Customize your JAMA Network experience by selecting one or more topics from the list below.
Mutations in the progranulin (GRN) gene are responsible for 20% of familial cases of frontotemporal dementias. All cause haploinsufficiency of progranulin, a protein involved in inflammation, tissue repair, and cancer. Carriers of the GRN mutation are characterized by a variable degree of asymmetric brain atrophy, predominantly in the frontal, temporal, and parietal lobes. We describe 4 GRN mutation carriers with remarkable widespread white matter lesions (WML) associated with lobar atrophy shown on magnetic resonance imaging.
Four GRN mutation carriers (age at onset, 56-65 years) presenting with severe WML were selected from 31 GRN mutation carriers who were followed up in our dementia centers. The WML were predominantly in the frontal and parietal lobes and were mostly confluent, affecting the periventricular subcortical white matter and U-fibers. In all patients, common vascular, metabolic, inflammatory, dysimmune, and mitochondrial disorders were excluded and none had severe vascular risk factors.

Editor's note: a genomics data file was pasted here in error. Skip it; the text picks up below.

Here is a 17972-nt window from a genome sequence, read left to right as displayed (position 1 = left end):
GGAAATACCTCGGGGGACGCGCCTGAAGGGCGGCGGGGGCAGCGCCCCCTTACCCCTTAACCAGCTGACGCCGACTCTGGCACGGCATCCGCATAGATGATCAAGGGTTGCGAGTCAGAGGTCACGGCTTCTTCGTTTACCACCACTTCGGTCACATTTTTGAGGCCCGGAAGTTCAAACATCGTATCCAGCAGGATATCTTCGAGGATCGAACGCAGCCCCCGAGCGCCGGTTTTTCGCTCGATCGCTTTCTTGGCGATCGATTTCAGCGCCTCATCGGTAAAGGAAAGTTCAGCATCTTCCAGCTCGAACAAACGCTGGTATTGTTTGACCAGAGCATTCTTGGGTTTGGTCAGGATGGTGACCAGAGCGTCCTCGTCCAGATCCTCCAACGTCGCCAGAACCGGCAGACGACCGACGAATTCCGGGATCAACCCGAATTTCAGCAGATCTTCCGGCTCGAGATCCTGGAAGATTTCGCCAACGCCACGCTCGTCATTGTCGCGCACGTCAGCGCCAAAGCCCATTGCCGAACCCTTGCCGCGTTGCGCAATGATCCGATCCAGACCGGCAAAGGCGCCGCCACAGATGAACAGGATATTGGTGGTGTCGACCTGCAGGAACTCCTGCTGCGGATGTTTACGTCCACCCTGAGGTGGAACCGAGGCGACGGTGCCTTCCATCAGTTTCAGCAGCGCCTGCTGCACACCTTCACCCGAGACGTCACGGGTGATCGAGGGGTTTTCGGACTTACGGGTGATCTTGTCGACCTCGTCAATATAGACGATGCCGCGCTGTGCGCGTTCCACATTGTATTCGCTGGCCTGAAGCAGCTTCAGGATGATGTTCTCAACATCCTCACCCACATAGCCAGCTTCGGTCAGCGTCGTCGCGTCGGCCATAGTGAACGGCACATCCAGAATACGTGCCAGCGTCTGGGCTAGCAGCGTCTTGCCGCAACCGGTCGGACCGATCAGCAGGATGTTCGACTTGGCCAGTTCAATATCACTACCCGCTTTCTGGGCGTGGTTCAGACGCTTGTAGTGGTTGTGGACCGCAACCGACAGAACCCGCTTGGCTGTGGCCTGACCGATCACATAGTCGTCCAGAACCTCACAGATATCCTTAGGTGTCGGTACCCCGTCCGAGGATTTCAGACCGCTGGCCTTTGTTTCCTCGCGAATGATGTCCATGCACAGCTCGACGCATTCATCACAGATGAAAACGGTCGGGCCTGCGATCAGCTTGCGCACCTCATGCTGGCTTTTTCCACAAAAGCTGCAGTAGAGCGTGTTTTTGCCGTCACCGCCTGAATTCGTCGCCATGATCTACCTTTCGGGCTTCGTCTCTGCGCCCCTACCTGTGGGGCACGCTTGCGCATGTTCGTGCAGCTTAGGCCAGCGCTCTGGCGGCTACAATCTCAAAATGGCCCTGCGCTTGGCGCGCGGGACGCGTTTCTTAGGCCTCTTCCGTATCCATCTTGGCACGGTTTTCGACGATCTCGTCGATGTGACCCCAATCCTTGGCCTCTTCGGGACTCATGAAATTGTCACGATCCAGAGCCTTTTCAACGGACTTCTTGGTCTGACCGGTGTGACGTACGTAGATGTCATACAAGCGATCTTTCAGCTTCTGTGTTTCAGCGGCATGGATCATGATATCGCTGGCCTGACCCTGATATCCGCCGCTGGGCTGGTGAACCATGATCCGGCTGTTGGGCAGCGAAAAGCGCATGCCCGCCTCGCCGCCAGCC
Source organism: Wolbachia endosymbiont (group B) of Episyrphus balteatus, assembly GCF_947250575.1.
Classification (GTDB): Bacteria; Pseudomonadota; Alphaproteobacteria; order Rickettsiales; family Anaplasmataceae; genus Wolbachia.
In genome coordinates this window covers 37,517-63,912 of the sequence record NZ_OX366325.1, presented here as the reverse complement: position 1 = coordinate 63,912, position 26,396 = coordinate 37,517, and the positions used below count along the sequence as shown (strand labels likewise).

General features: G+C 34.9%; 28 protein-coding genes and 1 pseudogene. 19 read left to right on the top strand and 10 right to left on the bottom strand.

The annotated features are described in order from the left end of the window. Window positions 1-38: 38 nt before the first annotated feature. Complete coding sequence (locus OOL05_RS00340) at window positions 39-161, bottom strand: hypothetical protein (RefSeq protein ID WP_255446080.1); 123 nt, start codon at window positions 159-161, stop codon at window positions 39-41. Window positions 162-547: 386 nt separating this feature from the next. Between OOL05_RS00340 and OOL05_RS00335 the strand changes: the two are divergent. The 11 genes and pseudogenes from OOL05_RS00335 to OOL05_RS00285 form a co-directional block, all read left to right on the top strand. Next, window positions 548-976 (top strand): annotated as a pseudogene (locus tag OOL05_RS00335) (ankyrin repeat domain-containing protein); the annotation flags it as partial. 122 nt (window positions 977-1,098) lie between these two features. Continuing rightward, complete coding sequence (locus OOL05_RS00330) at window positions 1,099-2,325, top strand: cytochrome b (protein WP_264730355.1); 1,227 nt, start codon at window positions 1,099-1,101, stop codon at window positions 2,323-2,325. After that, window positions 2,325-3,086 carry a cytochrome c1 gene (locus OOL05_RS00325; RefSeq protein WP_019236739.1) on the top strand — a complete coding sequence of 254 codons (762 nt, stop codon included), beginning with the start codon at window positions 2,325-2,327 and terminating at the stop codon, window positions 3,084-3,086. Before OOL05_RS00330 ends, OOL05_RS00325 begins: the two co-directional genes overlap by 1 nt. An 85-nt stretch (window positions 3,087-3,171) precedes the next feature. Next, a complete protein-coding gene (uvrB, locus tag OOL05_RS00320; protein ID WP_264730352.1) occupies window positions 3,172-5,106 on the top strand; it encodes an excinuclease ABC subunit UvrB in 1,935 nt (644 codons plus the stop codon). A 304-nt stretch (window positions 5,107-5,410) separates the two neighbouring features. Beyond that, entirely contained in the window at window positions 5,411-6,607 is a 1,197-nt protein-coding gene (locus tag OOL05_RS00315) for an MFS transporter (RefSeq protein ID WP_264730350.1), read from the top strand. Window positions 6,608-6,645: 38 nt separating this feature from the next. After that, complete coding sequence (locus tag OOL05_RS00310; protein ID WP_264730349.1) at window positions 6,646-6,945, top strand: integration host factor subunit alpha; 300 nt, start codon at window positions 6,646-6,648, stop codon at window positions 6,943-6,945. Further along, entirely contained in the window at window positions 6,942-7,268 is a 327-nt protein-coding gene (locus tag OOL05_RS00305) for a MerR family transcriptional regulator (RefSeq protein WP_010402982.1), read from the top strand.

Conclusions and Relevance
Our data suggest that white matter involvement may be linked to progranulin pathological processes in a subset of GRN mutation carriers. The plasma progranulin measurement, which is predictive of GRN mutations, and GRN sequencing should thus be included in investigations of patients with frontotemporal lobar degenerations who show unusual white matter hyperintensities and atrophy on magnetic resonance imaging.
Caroppo P, Le Ber I, Camuzat A, et al. Extensive White Matter Involvement in Patients With Frontotemporal Lobar Degeneration: Think Progranulin. JAMA Neurol. 2014;71(12):1562–1566. doi:10.1001/jamaneurol.2014.1316
Create a personal account or sign in to: